When it comes to the environment we interact with on a daily basis, local government makes most of the important decisions. I was reminded of this again recently when a notice for a public meeting about a rezoning proposal arrived in the mail. Federal and provincial governments set some rules. However, within the bounds of those rules, and sometimes in spite of those rules, local government decides how land will be used, and those land use decisions affect the environment that we interact with most often.
Academy Way heads south from the current end of John Hindle Drive, on the south side of the UBC Okanagan campus. Right now Academy Way provides access to Aberdeen Hall Preparatory School (www.aberdeenhall.com), an exclusive private school. Most of the remainder of the hill south of campus and Aberdeen Hall is largely undeveloped. For many years there has been a small herd of cattle ranging over the hill. However, this hill has long been within the long term growth plan for the city, and recently the owner and the city have negotiated a zoning change to adjust property boundaries in preparation for developing the hill.
The results of the boundary adjustment are shown in the map above. Prior to the adjustment, there was one large rectangular parcel, the top left corner coinciding with the corner in the permanent growth boundary. The bottom right corner was just below and right of the small blue colored patch, an area designated as a future school.
The deal between the city and the land owner included the land owner ‘gifting’ to the city for park purposes a ravine on the western side of the property, and some steep hillside along the northwest of the parcel, and some other steep or otherwise unusable (e.g. a pipeline right of way) lands. That the ravine will be part of the city parkland is certainly a good thing. It is a nice spot. However, it isn’t really much of a gift, as there would not be any profit in developing it anyhow.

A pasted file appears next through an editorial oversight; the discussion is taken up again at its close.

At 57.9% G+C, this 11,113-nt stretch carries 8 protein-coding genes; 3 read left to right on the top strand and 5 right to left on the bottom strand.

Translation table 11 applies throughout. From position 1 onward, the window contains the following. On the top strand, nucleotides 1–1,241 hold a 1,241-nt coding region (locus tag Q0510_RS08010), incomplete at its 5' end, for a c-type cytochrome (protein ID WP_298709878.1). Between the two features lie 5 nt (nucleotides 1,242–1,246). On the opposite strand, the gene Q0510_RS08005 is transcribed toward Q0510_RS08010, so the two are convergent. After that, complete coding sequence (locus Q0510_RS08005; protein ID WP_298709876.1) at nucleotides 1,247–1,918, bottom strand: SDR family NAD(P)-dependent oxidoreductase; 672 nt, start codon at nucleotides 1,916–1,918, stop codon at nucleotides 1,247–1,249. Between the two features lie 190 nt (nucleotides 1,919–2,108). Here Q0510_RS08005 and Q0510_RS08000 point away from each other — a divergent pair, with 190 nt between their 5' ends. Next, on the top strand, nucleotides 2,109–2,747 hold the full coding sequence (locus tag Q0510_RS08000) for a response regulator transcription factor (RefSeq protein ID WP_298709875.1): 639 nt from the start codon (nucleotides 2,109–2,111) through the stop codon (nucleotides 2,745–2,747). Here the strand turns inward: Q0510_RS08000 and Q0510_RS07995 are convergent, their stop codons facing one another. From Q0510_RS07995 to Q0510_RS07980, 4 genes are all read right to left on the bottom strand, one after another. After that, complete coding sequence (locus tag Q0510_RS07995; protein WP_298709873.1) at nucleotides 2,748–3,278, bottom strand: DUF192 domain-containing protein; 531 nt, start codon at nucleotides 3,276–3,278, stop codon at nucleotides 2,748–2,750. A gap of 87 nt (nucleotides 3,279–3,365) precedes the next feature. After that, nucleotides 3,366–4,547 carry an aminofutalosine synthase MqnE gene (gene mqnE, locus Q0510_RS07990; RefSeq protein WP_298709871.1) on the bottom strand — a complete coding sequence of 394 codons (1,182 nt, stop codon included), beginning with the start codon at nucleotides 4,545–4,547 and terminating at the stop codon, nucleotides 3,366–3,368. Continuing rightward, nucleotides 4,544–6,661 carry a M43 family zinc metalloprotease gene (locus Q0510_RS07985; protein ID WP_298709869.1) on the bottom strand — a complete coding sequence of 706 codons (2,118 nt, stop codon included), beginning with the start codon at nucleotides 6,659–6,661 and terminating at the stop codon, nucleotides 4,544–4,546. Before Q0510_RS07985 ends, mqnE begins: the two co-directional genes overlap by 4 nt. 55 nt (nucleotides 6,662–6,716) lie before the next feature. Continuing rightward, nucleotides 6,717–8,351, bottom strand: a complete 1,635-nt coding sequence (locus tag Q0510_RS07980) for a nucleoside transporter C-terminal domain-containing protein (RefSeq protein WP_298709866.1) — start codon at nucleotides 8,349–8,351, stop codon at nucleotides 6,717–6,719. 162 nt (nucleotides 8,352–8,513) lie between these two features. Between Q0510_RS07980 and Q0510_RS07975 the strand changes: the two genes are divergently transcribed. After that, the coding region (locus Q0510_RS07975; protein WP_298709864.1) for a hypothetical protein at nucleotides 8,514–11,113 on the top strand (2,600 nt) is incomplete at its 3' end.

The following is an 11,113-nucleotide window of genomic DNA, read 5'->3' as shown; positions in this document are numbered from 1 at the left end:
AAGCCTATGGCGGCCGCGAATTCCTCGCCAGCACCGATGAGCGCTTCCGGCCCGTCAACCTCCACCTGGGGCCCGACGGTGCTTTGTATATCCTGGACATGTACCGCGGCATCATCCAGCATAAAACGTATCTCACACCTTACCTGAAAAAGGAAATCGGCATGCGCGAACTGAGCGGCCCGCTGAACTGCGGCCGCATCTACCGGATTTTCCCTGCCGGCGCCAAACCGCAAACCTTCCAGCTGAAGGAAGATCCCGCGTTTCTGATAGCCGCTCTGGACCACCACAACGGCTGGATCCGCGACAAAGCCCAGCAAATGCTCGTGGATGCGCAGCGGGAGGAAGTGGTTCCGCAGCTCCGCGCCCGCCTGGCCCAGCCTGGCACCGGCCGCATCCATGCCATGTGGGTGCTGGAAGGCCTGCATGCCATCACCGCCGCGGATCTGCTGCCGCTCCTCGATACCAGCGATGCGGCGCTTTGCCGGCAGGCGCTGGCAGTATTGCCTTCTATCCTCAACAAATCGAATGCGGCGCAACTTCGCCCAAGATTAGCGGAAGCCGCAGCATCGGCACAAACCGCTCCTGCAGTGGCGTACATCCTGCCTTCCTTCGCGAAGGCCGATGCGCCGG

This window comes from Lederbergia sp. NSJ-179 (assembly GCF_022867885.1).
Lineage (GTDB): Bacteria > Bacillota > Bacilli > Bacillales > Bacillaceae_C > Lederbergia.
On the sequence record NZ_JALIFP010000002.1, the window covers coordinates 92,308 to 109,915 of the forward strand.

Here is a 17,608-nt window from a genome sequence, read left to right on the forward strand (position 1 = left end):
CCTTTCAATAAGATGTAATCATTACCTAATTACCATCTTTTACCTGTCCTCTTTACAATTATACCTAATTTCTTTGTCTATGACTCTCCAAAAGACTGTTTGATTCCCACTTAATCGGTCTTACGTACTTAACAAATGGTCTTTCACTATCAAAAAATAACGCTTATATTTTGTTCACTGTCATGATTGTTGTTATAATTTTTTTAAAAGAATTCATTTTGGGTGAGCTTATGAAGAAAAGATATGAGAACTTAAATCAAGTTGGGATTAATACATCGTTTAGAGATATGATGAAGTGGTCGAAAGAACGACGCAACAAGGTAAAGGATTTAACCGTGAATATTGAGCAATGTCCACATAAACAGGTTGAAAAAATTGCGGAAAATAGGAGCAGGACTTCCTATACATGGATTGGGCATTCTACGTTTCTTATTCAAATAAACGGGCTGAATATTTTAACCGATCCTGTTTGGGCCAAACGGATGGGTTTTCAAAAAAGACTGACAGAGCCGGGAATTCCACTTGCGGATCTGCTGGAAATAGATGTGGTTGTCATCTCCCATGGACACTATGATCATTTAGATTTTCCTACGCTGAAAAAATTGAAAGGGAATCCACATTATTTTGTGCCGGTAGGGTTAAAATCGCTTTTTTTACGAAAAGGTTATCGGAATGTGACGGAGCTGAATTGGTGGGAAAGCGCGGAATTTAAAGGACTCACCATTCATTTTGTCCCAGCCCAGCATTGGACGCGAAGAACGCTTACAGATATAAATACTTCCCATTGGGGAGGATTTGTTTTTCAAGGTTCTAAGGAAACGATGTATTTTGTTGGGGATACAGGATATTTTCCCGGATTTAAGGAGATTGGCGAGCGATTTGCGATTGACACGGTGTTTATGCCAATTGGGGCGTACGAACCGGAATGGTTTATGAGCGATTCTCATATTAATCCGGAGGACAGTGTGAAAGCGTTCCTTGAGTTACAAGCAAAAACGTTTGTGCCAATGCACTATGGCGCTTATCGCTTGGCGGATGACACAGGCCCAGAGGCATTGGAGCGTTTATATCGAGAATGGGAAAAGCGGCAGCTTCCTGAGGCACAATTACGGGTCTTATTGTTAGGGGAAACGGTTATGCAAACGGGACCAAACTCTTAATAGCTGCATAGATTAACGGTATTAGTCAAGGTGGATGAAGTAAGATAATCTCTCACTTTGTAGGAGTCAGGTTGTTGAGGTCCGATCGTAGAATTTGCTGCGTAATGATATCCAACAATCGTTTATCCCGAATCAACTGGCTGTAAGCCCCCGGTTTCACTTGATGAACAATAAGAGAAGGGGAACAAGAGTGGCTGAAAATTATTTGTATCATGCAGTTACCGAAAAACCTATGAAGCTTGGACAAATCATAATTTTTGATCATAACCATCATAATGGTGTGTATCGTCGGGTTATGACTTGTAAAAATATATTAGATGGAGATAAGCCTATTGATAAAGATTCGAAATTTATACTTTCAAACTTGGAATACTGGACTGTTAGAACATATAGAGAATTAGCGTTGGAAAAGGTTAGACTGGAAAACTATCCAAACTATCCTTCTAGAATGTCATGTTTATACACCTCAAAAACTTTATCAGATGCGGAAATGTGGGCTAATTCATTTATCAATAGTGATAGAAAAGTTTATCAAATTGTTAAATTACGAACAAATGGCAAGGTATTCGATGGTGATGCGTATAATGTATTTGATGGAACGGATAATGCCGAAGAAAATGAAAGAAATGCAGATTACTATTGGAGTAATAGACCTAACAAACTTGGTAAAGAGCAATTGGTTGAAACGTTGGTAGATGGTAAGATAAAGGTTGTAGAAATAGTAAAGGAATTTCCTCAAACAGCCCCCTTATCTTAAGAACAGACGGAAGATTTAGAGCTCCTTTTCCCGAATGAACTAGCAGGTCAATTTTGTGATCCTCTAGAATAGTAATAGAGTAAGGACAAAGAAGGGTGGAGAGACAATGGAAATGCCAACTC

I also recently received an email inviting me to participate in a survey about what makes strong neighbourhoods. Great cities have strong neighbourhoods, neighbourhoods where people feel a connection to their place, and have relationships with their neighbours. As I look around and watch development taking place in areas I am familiar with, I have come to wonder how much the shape of our development contributes to that sense of place? Do we need to have a boundary to feel a sense of place? When we live in a village, the village has a clear edge. I wonder if strong neighbourhoods need boundaries? In particular, what do the hills around Kelowna contribute? I see houses sprouting up on tops of hills, and to me this reduces my sense of place. Whenever I look at the hills and see houses on top of them, I am visually reminded that the city continues over the hill and down the other side. I know that a few houses on the hill doesn’t really change much about the city, but it does impact on the way I feel. Is this just me, like so many other migrants to Kelowna, lamenting that things continue to change after I move here, or is there more to it than that? I would love to know what urban planners, geographers and others who know more about what makes people feel a sense of place know about these issues.
I began to formulate an argument to justify protecting the hilltop. My argument boiled down to justifying economically the value of protecting a twenty meter wide strip of land along the high point of the hill. For my argument to work, I needed to show that the cost of protecting this strip of land is less than the benefits from this protection.